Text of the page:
© iStockphoto.com/antb

Tracing my grandfather's incarceration

PRISON tours are not an uncommon form of holiday diversion - Alcatraz in San Francisco, Port Arthur in Tasmania, Robben Island off the coast of South Africa. All attract thousands of visitors a year.

But the former Breakwater Prison in Cape Town, just a few minutes' walk from the rejuvenated Victoria and Alfred* Waterfront, isn't high up on the list of must-see prisons.

It's no mouldering ruin, however, but has been transformed into a luxury hotel and a tertiary institution; which is why the receptionist was a little surprised when I arrived recently, not to book in, but to see where my grandfather had been incarcerated.

I need to point out, as I did promptly to the receptionist, that my grandfather was not of the murdering, molesting or generally malevolent kind of criminal.

He was a Kiwi who'd volunteered to fight in the Boer War, setting sail from Lyttelton along with his horse. He had also lied about his age, so got to celebrate his 18th birthday in Cape Town.

Already a busy port enlivened by traffic to and from the gold and diamond mines inland, the influx of troops from Britain and its colonies would have ensured the city had all the essentials for a riotously good celebration.

No-one seem to know exactly what grandfather did to get arrested for disorderly conduct but whatever it was meant at least a one-night stay in the Breakwater Prison, which at the time was designated for white male prisoners who had committed relatively minor misdemeanours.

The walls and round towers of Breakwater are still forbidding today although their fresh paint of off-white makes the building a less depressing sight than would have confronted my hungover grandfather.

But inside, there's no hiding this hotel's origins.

There are the long inner courtyards overlooked by walls several storeys high, off which are doors into rooms that are unmistakably cell-like.

Today, the central courtyard has a fountain, trees and flowers - no doubt it looked less like a welcoming oasis more than a century ago.

The receptionist-turned-guide took us out of the main prison precinct to show us something my grandfather would not have been subjected to. Before the prison was segregated for only white prisoners, black convicts had also been housed here.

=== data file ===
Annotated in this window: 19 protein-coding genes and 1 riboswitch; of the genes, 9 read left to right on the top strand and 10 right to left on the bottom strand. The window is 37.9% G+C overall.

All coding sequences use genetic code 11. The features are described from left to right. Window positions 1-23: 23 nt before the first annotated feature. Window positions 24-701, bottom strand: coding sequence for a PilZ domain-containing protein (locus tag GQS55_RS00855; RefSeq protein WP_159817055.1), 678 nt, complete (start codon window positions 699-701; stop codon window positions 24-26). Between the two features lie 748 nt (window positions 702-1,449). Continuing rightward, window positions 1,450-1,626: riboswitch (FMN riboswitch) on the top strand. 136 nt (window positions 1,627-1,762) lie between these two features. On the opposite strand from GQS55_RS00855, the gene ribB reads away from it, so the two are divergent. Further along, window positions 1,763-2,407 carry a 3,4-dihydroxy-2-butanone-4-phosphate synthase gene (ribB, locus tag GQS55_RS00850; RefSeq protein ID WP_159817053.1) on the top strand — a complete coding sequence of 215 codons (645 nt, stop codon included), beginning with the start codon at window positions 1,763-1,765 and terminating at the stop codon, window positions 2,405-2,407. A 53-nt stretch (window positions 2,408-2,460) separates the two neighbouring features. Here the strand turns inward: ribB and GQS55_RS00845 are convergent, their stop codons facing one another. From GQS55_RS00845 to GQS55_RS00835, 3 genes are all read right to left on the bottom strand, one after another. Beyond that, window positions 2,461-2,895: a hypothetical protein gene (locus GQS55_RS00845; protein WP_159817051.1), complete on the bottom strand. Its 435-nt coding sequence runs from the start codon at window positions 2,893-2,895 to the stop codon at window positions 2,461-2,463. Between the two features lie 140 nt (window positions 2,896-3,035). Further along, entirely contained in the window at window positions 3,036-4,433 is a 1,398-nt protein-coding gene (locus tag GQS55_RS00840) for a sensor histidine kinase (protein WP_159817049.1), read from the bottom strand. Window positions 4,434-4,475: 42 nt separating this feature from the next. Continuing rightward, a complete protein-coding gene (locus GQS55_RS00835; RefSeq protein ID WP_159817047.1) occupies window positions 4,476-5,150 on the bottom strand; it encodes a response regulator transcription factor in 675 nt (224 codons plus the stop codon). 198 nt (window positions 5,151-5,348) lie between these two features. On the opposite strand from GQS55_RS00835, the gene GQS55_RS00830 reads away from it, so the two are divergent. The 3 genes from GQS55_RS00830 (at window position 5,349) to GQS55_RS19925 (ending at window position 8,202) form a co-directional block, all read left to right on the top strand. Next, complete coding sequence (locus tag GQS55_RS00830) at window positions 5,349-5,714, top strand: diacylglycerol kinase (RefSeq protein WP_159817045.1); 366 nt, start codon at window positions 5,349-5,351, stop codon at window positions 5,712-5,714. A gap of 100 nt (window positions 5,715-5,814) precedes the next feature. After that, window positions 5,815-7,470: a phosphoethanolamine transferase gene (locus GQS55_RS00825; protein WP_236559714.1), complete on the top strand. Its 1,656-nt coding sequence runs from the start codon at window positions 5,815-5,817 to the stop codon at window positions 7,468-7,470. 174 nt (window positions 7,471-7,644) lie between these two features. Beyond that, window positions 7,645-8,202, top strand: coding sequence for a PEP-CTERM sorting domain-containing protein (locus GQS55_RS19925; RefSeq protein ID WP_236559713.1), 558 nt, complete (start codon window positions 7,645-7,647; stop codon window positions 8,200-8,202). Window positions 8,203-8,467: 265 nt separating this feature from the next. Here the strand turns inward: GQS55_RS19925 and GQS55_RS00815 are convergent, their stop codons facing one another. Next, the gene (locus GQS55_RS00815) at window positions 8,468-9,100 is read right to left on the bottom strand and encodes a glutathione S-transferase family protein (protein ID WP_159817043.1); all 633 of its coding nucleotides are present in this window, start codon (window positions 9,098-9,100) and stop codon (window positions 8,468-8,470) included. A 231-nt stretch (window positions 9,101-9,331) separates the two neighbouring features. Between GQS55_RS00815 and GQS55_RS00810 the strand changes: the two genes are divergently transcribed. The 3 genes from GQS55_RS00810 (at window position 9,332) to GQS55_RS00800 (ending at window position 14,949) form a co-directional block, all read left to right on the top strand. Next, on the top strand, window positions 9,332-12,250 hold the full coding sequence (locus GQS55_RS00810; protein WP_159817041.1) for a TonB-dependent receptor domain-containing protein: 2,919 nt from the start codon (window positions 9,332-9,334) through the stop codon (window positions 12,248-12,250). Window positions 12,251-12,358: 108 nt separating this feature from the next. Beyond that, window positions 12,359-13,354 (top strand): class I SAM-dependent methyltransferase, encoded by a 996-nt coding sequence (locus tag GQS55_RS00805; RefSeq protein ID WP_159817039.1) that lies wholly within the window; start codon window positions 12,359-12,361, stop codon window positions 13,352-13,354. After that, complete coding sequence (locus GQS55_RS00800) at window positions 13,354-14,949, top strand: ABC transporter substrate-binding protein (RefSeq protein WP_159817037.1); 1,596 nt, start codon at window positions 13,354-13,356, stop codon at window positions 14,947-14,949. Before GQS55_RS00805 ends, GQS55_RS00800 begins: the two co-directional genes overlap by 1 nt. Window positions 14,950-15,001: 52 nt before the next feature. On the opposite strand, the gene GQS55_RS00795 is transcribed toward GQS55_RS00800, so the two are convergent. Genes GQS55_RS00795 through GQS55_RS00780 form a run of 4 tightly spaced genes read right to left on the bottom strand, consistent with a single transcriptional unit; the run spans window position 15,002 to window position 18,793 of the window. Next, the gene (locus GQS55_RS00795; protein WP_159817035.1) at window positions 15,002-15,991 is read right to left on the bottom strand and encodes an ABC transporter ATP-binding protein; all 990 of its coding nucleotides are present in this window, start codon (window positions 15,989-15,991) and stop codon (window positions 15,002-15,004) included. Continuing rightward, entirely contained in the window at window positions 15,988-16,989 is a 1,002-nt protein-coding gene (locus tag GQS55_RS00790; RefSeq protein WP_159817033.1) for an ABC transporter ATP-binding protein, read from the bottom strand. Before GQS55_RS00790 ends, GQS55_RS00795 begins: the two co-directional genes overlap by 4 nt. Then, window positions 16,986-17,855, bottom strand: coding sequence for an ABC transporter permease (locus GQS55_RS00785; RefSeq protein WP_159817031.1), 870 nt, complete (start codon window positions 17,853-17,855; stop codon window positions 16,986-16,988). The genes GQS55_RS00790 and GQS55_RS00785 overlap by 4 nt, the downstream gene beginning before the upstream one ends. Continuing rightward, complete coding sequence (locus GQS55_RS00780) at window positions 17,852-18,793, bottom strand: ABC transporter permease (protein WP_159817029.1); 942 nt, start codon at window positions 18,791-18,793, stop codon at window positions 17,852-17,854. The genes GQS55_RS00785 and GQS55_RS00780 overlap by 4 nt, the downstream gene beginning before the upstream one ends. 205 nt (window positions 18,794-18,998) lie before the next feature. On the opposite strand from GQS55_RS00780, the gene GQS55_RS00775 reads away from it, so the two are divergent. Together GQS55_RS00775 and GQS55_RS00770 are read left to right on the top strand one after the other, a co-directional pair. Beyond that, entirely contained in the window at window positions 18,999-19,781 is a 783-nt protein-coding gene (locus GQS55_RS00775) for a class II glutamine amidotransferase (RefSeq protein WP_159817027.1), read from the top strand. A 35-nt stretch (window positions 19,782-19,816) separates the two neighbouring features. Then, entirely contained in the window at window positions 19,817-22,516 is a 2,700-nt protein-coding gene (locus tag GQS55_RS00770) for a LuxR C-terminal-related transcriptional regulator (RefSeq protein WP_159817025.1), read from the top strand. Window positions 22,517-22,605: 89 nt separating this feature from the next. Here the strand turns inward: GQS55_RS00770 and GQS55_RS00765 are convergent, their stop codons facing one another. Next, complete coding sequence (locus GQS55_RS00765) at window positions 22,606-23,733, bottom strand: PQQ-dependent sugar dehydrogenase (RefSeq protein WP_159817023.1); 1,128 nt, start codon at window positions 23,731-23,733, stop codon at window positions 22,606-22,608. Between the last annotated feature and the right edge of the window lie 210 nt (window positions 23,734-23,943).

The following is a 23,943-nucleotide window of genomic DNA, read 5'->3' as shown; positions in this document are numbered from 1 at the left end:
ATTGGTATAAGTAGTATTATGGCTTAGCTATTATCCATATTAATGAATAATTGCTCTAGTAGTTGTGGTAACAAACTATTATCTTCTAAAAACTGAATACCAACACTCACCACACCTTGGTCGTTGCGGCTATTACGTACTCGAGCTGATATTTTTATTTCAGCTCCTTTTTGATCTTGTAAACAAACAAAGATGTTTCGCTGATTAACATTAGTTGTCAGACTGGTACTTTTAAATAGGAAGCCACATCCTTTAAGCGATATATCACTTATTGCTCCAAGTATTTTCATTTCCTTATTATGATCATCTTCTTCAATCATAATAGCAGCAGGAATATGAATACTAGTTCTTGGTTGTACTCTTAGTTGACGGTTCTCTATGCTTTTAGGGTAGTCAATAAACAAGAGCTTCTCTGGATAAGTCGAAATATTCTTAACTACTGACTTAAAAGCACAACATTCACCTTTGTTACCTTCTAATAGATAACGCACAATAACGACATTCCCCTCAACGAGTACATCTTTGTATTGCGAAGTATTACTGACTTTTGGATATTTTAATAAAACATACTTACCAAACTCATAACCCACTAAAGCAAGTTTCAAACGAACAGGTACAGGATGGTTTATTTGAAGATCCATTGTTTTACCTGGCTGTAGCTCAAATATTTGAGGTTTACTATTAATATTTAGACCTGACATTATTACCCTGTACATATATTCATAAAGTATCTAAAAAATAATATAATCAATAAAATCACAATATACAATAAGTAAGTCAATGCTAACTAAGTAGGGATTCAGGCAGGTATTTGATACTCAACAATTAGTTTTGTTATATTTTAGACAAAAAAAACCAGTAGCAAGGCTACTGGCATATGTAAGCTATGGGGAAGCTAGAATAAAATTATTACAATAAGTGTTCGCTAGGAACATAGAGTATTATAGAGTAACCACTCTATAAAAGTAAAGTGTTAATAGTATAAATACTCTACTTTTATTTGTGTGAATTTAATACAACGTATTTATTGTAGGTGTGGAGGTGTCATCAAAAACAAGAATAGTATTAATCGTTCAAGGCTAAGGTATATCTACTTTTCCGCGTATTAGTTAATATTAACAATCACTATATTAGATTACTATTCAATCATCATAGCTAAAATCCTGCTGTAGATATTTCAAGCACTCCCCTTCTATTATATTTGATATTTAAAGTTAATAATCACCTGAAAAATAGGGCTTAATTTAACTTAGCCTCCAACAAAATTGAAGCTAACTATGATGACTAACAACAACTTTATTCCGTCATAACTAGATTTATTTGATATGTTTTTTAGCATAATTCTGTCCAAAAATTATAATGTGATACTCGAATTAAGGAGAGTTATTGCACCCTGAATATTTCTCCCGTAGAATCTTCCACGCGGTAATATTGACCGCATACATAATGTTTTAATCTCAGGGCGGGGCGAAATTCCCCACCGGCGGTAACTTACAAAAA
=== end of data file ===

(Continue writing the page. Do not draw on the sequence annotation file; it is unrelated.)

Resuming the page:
Recalcitrant prisoners were forced to spend eight hours a day on the treadmill, a cruel punishment device that has been retained at the end of what was a row of isolation cells.

It looks rather like a water wheel but instead of water powering its revolutions, prisoners were forced to spend their days treading its steps. If they slacked off, the next step would lacerate their ankles. They were given only five minutes' rest an hour.

The treadmill was constructed in 1890 but fell into disuse after the prison was gradually converted to white-only convicts. This followed an explosion in white offenders, most of whom were guilty of IDB (illegal diamond buying).

A wall beside the treadmill and the isolation cells is inscribed with the names of some of the prisoners. There was no sign of my grandfather's name - maybe he wasn't incarcerated long enough to do so.

I have no idea where he did his carousing but it could well have been around the Victoria and Alfred basins, which form part of the V and A Waterfront, now one of Cape Town's most popular destinations for visitors and locals.

If he could see it now he'd be stunned by the transformation from what was a typical working port to a precinct of upmarket restaurants, cafes and boutiques.

Some guide books are a bit sniffy about the V and A (presumably for the same reason that some critics turn their noses up at any film or book that proves particularly popular), however I enjoyed it, not least because it is still an active harbour. Sure, much of the water traffic is cruise vessels but there are also fishing boats and tugs chugging in and out.

One of the best places to watch harbour life is beside the 1883 Clock Tower, where a pedestrian bridge swings across the water on request as ships pass back and forth.

When there are no vessels on the move, watch out for the local colony of seals who sunbathe on rocks and tyres nearby, or float on their backs in the shipping basins, lazily flapping their flippers.

Near the Clock Tower is the ferry terminal for trips to Robben Island, where former president Nelson Mandela was imprisoned for 27 years.

Keep in mind if you plan to make this journey it is one of the most popular activities in Cape Town so is often fully booked and is also subject to sea conditions. All sailings were cancelled the day we'd planned to go and there were no tickets left on our back-up day.

Although the V and A now attracts more overseas visitors than any other location in South Africa it is clearly also popular with the locals - of all hues and ethnicities. There are buskers, too, including gospel choirs and traditional African musicians.

If you visit, allow enough time to both take time to watch the world go by in the cafes and bars and to listen to the music. There are also some great shops selling African crafts and art work - if this is your only stop in Africa you'll find almost everything you could want here - from delicate bead bracelets to two-metre-tall wooden giraffes.

There's also a novel twist to experiencing African wildlife, if you're not squeamish or vegetarian.

One restaurant specialises in southern African cuisine- and that means not only great beef but also ostrich, impala and springbok.

The latter, for a passionate All Blacks supporter pre-the World Cup, was apparently especially delicious.

>> Read more travel stories.